Government decision on driverless salmon farm ship renews hope for project

editorial staff

Norway’s Ministry of Trade, Industry and Fisheries believes that the “Eidsfjord Giant” concept meets the requirements for significant innovation, therefore clearing path to give Eidsfjord Sjøfarm a development licence (for salmon farming).

“Eidsfjord has an exciting project, which can help solve many challenges in the aquaculture industry. We believe the concept of “Eidsfjord Giant” involves significant innovation, and therefore ask the Directorate of Fisheries to take the matter further,” said Norway’s Minister of Fisheries and Seafood, Odd Emil Ingebrigtsen, in a press release on Thursday afternoon.

The driverless ship “Eidsfjord Giant” is 270m long and holds six closed containers. The offshore facility has an electric filter system that will remove all stages of sea lice. The salmon will live on board until they are between 2-2.5 kilos, and then will be moved into open ocean facilities.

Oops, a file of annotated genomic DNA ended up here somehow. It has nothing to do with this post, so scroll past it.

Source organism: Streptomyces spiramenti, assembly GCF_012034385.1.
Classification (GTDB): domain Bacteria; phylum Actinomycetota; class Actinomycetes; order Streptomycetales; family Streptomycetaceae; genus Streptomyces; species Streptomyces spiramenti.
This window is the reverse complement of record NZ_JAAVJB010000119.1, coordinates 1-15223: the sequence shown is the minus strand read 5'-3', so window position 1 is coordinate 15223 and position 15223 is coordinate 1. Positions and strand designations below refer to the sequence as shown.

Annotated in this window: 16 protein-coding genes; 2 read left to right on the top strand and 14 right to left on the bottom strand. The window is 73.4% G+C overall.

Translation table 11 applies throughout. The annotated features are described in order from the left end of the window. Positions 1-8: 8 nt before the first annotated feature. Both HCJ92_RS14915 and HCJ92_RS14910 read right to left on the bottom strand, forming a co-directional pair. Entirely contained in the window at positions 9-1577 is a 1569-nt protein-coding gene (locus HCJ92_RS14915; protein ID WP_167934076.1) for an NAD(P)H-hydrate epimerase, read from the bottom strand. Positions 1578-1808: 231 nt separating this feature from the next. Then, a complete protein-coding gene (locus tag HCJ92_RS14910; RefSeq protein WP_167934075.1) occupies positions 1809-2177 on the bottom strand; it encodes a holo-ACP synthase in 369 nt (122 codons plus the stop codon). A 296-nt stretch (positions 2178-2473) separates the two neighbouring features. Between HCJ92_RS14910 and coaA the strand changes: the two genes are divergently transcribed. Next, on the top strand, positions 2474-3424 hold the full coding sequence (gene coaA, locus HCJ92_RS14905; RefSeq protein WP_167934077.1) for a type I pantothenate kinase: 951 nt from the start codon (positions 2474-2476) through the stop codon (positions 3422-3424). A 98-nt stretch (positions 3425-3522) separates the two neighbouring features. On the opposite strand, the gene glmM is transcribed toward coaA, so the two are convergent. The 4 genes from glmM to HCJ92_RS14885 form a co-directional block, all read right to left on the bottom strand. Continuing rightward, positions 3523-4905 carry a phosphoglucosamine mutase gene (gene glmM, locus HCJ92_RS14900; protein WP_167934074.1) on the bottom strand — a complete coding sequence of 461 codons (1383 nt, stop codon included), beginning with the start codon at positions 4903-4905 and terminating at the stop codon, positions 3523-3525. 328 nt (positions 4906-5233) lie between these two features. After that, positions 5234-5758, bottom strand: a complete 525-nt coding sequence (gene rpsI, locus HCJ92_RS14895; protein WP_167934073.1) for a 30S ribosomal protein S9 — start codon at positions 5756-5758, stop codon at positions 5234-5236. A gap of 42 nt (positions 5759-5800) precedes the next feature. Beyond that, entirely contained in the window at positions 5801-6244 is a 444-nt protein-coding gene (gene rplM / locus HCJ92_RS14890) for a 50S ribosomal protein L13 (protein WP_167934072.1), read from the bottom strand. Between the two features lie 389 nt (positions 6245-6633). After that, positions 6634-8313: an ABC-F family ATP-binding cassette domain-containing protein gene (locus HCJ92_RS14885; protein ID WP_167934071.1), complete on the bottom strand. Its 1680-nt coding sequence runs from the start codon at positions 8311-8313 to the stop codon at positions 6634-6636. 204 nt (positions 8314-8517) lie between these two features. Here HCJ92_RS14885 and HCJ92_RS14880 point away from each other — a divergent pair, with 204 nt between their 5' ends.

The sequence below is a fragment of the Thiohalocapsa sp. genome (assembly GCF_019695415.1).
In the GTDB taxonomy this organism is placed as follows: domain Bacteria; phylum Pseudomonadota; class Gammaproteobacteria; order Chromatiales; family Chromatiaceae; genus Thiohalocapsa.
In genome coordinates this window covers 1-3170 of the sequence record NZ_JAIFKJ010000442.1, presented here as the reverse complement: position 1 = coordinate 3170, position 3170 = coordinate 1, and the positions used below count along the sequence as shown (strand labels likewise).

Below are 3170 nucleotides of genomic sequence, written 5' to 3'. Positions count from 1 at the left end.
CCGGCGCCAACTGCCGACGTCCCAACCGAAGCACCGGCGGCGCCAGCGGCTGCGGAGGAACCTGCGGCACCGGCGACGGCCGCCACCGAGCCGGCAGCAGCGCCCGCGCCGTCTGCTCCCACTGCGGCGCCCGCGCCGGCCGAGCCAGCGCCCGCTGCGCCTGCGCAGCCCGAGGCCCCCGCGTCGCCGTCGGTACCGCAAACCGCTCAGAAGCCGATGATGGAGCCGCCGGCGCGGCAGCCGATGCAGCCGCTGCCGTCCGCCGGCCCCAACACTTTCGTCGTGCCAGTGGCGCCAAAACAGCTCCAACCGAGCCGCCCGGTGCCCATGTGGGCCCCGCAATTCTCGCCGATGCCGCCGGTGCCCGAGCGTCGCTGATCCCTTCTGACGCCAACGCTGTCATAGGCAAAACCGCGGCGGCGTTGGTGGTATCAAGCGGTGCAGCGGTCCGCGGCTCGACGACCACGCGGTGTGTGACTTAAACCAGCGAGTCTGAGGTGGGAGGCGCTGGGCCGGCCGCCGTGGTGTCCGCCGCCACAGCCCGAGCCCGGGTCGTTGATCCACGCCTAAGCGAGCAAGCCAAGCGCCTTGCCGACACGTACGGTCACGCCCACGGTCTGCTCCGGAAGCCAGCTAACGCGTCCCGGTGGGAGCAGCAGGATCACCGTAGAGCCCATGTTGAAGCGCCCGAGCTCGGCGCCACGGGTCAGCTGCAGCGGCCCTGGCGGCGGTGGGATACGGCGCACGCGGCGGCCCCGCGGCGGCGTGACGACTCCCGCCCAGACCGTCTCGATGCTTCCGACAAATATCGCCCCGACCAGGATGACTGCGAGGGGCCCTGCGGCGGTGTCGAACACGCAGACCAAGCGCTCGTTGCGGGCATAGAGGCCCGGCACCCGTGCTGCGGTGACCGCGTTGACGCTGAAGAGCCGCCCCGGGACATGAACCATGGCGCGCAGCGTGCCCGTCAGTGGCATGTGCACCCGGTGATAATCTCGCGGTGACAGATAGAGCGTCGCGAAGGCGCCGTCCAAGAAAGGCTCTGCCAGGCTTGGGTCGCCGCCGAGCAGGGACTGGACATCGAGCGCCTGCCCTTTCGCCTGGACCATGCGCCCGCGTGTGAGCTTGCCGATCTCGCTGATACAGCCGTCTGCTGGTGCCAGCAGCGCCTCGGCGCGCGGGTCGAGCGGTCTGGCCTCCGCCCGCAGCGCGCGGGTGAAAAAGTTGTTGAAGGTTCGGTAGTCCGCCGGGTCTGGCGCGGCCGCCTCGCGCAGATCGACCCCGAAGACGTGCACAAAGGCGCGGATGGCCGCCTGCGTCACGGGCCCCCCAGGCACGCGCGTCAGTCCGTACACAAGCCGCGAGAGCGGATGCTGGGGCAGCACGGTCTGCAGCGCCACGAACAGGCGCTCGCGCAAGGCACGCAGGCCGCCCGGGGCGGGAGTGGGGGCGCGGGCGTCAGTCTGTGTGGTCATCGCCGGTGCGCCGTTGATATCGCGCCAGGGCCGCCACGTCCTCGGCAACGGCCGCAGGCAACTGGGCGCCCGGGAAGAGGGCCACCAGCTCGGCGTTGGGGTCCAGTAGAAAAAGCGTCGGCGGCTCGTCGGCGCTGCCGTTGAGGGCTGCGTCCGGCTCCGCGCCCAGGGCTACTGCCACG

Eidsfjord Sjøfarm, part of the Holmøy Group, applied for 17 development licences for the concept. Authorities had originally rejected the application from Eidsfjord Sjøfarm, due to the fact that the requirement for significant innovation had not been met.

But Eidsfjord Sjøfarm complained and now made a new decision awaits. This means that the case has been sent back to the Ministry of Trade, Industry and Fisheries. The Directorate shall now assess whether the application meets the other conditions for obtaining development licences, including the condition for significant investment.

In other words, the decision does not mean that Eidsfjord Sjøfarm has been granted development licences in this regard.

“The Ministry’s decision is an important step forward, and I look forward to following the project further,” Ingebrigtsen concluded.


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